Content © Alfred Arnold, 2002 (original HERE). Modified by Major Tom.
Yet some more Micro Channel Ethernet Linux stuff - this time it is not
a complete driver but an addition to an existing driver to increase its
D-Link also sold a Micro Channel Ethernet Adapter, the DE-320CT. From its
basic layout, it is an NE2000 (NE/2 to be precise) compatible adapter,
which has good and bad sides, but it is a short board and has a 10BaseT
connector, a feature most older Micro Channel adapters lack.
Unfortunately, it is not precisely the same as an NE/2: It has a different
POSID, the layout of the POS registers is different, and - what makes things
most difficult - the MAC address PROM is different. The MAC address is the
unique 48-bit address that identifies any piece of Ethernet or TR equipment.
Standard NE2000 cards have an 8-bit wide PROM that can simply be read with a
programmed I/O instruction. The DE-320 however uses a serial EEPROM (a 93C46
to be exact), and the serial protocol has to be implemented in software.
A very tedious procedure, but fortunately this only has to be done once
Note: The procedure of accessing the serial EEPROM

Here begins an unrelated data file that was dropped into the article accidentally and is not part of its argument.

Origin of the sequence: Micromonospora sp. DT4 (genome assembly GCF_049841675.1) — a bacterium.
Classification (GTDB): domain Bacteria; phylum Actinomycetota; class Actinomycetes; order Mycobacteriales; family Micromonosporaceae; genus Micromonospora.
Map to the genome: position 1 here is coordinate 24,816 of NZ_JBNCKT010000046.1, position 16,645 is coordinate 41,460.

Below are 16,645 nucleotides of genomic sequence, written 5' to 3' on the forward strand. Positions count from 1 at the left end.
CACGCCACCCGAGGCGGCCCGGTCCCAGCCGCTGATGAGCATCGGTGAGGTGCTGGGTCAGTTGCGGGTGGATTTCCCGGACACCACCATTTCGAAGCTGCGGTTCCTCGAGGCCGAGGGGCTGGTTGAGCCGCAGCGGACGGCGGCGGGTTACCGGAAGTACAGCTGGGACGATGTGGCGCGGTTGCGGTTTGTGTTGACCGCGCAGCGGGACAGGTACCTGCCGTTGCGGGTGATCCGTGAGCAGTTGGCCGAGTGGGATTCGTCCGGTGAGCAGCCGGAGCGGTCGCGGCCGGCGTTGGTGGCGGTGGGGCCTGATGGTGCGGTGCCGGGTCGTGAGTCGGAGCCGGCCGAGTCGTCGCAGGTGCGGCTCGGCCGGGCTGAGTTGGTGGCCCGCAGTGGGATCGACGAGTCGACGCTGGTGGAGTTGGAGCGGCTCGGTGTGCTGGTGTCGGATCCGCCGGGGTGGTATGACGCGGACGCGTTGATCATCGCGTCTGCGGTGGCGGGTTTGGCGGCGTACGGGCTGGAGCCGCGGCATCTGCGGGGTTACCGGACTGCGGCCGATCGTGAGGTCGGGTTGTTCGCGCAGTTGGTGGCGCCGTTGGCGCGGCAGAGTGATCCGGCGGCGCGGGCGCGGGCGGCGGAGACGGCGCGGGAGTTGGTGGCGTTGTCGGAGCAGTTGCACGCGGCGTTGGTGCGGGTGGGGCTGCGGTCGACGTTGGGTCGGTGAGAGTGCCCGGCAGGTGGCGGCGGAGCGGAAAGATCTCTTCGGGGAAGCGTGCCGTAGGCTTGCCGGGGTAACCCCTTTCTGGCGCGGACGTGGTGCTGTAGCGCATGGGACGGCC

was found by analyzing the packet driver. I had no information or
documentation from D-Link, so my code may be incomplete!
You may download the sources here. I am
providing the following files:
- dlink.c - A tiny Linux program to dump the EEPROM's
contents. The program assumes a base I/O address of 0x300, the default
address for a DE-320.
- ne2.c - A modified NE/2 Linux driver that also detects
the DE-320, for 2.2 series kernels.
- ne2-2.4.c - The same for 2.4 series kernels.
Rename to 'ne2.c' for usage!
To use the Linux driver, simply copy the ne2.c file over the existing one in
driver/net, enable NE/2 support and recompile your kernel resp. modules.
The modifications I added to the original NE/2 driver are as follows:
- add the DE-320 and its POSID to the list of recognized boards
- add the DE-320 method of deducing I/O address and interrupt from the
POS register values
- Add a routine to read the MAC address from the EEPROM
Like always, comments are (constructive) criticism are always welcome!
Note #2: This page was written after drinking a bottle of beer, so
it probably contains a horrendous amount of typing errors. Sorry...
Note #3: (2002-07-11) I have added an additional fix that.
- displays a correct slot number - it was off by one
- corrects the amount of I/O space assigned to the D-Link card - it only
occupies 32 instead of 48 addresses, and the driver refused to
initialize all boards if you had more than one